“Parents traditionally have strived to help their children cope with reality through instruction, emotional support, and abundant love. But today it is increasingly common for parents instead to protect their children from reality as to teach them to effectively deal with it. And such parents typically have come to expect, and receive, support in these efforts from society’s institutions — especially the public schools.”

He goes on to talk about chemical means of avoiding reality, and of misuse of religion. He indicates that it all leads people to abdicate their own responsibility for their own lives. I makes many of us completely dependent upon the government, looking to politicians or other public figures as our “gods.” He says we need people to live up to their personal responsibilities in order to have a free society, and progressivism encourages the opposite of what we need for our free society. I’ll add that progressivism is simply against the human soul. Progressiveness is against all that is good, right, and noble in the individual, in the human soul. (I liken it to Borg. The collective is everything; the individual is nothing.)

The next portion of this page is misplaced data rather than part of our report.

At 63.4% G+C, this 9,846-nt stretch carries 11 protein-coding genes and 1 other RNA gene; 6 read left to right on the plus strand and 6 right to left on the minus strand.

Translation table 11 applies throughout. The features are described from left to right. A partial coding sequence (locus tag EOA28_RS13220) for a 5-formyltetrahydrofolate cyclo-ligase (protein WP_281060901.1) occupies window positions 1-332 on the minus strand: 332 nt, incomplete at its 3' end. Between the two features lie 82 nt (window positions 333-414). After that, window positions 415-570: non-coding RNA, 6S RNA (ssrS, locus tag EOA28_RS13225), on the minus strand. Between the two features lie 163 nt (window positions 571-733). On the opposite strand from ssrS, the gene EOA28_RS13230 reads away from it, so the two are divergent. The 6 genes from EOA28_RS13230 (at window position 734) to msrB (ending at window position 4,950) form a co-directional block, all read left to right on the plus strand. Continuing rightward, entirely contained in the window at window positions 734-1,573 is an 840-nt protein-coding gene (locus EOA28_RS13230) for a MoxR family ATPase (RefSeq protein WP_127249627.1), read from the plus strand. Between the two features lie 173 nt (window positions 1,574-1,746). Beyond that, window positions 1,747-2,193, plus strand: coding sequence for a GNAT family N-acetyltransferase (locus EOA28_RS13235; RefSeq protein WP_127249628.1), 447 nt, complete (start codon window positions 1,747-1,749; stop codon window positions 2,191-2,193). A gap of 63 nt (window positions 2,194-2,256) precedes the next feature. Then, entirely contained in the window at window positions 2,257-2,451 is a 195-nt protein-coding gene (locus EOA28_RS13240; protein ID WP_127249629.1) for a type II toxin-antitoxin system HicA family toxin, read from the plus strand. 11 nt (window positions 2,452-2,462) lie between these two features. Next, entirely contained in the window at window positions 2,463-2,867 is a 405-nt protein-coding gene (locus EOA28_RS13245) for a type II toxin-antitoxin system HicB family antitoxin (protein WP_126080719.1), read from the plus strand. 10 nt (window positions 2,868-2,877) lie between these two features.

It is a good article, but I’m most interested in the part about our societal institutions helping parents who want to shelter their children rather than help the children learn to deal responsibly with reality.

He says precious little. This quote is about all the more he says about the children:

“Too, we see the family structure — once the great bulwark of protection for society’s traditions, and the place where children were taught to face reality as free, independent, adults — under attack.”

It is the “free, independent adults” part that I’m considering. Read the rest of this entry »

I’m barely old enough to remember any of the early days of Peter, Paul, and Mary, but Mom had the Peter, Paul, and Mommy album, and we played it a lot when I was young.

I pretty much know all the songs on it by heart, and it isn’t uncommon for me to sing out a chorus when events prompt a memory of one or another of the songs.

My kids know “It’s Raining,” “Going To The Zoo,” “Boa Constrictor,” “Mockingbird,” and “Puff (The Magic Dragon)” mostly from me singing. I’ve given them bits of “Make-Believe Town” before, but this morning at breakfast, Elizabeth was putting jam on a biscuit and exclaimed that she almost dropped her book in the jam.